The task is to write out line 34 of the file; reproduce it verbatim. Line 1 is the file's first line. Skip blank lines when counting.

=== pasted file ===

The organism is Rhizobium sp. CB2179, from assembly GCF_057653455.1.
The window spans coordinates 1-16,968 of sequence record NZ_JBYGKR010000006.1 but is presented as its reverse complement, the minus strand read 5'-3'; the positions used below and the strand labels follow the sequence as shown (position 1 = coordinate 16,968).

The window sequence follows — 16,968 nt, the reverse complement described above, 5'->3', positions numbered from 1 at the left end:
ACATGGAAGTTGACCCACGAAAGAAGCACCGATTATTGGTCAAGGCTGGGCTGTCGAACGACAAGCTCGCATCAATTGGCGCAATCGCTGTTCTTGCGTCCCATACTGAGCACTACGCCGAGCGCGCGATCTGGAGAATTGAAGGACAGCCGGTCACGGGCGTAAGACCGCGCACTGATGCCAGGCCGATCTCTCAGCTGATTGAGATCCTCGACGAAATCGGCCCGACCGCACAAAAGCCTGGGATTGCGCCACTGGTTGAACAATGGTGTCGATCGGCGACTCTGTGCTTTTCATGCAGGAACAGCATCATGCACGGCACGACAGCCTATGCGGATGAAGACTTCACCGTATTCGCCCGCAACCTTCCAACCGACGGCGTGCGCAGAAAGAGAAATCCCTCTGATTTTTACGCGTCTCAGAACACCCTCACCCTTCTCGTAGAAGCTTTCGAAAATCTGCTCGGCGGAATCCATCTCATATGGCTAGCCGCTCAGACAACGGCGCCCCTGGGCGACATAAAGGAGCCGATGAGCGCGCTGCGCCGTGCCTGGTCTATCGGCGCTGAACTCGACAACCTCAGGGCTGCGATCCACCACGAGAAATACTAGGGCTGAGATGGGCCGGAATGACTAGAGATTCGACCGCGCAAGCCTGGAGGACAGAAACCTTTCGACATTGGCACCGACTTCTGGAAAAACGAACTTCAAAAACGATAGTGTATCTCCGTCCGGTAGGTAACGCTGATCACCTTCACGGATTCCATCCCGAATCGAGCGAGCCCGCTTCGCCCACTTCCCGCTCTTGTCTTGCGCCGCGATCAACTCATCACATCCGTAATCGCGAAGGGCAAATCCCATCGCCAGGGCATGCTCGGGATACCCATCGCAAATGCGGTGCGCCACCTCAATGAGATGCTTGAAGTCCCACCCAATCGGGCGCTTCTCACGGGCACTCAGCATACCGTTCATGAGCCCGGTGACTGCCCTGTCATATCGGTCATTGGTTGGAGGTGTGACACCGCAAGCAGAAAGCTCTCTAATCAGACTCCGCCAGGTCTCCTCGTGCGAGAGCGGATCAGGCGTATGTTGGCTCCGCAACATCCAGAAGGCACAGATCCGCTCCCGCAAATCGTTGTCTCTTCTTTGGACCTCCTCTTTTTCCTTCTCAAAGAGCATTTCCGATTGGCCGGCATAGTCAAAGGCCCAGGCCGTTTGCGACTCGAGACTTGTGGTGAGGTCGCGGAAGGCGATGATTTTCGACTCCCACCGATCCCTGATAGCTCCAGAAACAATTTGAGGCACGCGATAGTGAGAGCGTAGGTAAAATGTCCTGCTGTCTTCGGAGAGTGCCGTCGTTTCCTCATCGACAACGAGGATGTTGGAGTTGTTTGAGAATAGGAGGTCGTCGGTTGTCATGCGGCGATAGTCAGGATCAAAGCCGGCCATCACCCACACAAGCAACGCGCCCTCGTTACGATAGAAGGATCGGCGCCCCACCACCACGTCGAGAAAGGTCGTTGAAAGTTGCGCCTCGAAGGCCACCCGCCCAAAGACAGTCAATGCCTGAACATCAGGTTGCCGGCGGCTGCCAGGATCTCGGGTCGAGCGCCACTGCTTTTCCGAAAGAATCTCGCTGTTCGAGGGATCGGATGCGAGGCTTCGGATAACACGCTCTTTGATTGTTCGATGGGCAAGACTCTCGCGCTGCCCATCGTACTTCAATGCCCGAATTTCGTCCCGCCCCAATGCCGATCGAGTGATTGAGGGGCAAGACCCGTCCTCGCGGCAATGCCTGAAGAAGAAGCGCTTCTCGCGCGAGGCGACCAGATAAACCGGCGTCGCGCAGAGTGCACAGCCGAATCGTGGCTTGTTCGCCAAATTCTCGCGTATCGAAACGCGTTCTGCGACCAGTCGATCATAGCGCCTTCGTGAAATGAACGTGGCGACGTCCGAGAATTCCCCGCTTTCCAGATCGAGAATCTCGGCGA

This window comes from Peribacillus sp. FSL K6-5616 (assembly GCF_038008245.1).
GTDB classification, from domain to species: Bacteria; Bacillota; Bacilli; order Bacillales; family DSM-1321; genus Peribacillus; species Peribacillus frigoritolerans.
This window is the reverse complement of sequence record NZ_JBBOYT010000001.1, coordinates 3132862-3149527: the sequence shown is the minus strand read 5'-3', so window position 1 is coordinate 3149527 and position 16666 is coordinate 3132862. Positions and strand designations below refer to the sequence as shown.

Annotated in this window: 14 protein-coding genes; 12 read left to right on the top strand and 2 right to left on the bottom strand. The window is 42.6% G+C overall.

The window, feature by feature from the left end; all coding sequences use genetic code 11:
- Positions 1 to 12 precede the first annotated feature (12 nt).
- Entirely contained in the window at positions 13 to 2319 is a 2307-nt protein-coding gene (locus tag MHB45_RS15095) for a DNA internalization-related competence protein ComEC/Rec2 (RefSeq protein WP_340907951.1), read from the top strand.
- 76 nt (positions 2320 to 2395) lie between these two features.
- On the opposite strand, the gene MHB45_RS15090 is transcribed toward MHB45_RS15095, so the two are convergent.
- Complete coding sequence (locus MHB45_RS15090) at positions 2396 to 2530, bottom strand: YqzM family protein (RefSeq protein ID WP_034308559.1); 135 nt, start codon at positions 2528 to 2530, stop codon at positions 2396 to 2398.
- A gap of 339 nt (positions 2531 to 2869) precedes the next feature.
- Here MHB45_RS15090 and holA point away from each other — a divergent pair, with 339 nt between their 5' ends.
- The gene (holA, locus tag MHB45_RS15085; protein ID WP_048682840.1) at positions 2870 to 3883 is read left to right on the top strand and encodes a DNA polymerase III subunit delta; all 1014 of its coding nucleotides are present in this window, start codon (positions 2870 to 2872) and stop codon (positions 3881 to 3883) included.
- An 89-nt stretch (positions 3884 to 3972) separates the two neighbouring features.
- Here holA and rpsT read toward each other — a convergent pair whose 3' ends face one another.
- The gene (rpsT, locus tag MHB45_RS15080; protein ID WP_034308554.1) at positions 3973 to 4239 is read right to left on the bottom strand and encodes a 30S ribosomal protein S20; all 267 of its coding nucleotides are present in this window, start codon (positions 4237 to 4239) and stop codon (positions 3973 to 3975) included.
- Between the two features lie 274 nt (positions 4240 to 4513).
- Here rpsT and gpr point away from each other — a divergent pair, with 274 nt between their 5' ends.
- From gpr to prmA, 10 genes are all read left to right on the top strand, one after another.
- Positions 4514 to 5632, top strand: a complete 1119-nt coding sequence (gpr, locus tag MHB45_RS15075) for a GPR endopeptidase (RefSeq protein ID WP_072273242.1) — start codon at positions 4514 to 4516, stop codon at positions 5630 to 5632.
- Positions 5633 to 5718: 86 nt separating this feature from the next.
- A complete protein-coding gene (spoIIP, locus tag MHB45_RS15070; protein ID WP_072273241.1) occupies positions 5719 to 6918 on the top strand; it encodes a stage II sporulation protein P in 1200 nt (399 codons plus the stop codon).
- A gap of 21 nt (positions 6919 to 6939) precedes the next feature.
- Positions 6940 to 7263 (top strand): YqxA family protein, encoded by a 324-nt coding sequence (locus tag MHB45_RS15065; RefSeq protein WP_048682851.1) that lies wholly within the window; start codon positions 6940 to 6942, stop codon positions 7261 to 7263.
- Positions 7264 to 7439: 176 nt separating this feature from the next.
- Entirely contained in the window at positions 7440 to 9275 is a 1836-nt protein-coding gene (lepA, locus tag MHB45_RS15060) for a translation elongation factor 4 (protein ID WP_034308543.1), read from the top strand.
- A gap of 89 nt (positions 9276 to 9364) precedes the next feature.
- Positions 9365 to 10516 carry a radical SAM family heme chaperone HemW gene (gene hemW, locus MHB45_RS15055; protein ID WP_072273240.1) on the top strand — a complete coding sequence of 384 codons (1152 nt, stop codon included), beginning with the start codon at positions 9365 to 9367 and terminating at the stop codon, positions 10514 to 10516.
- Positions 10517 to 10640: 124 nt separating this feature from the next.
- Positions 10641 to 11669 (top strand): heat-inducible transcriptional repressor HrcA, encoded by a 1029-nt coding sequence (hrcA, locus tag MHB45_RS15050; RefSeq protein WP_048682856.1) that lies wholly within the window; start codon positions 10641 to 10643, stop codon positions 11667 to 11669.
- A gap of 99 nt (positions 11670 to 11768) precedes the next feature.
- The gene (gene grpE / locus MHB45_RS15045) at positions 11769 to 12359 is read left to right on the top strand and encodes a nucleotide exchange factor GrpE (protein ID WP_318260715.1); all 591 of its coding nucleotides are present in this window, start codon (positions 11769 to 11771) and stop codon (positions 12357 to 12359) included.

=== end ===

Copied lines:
- Positions 10641 to 11669 (top strand): heat-inducible transcriptional repressor HrcA, encoded by a 1029-nt coding sequence (hrcA, locus tag MHB45_RS15050; RefSeq protein WP_048682856.1) that lies wholly within the window; start codon positions 10641 to 10643, stop codon positions 11667 to 11669.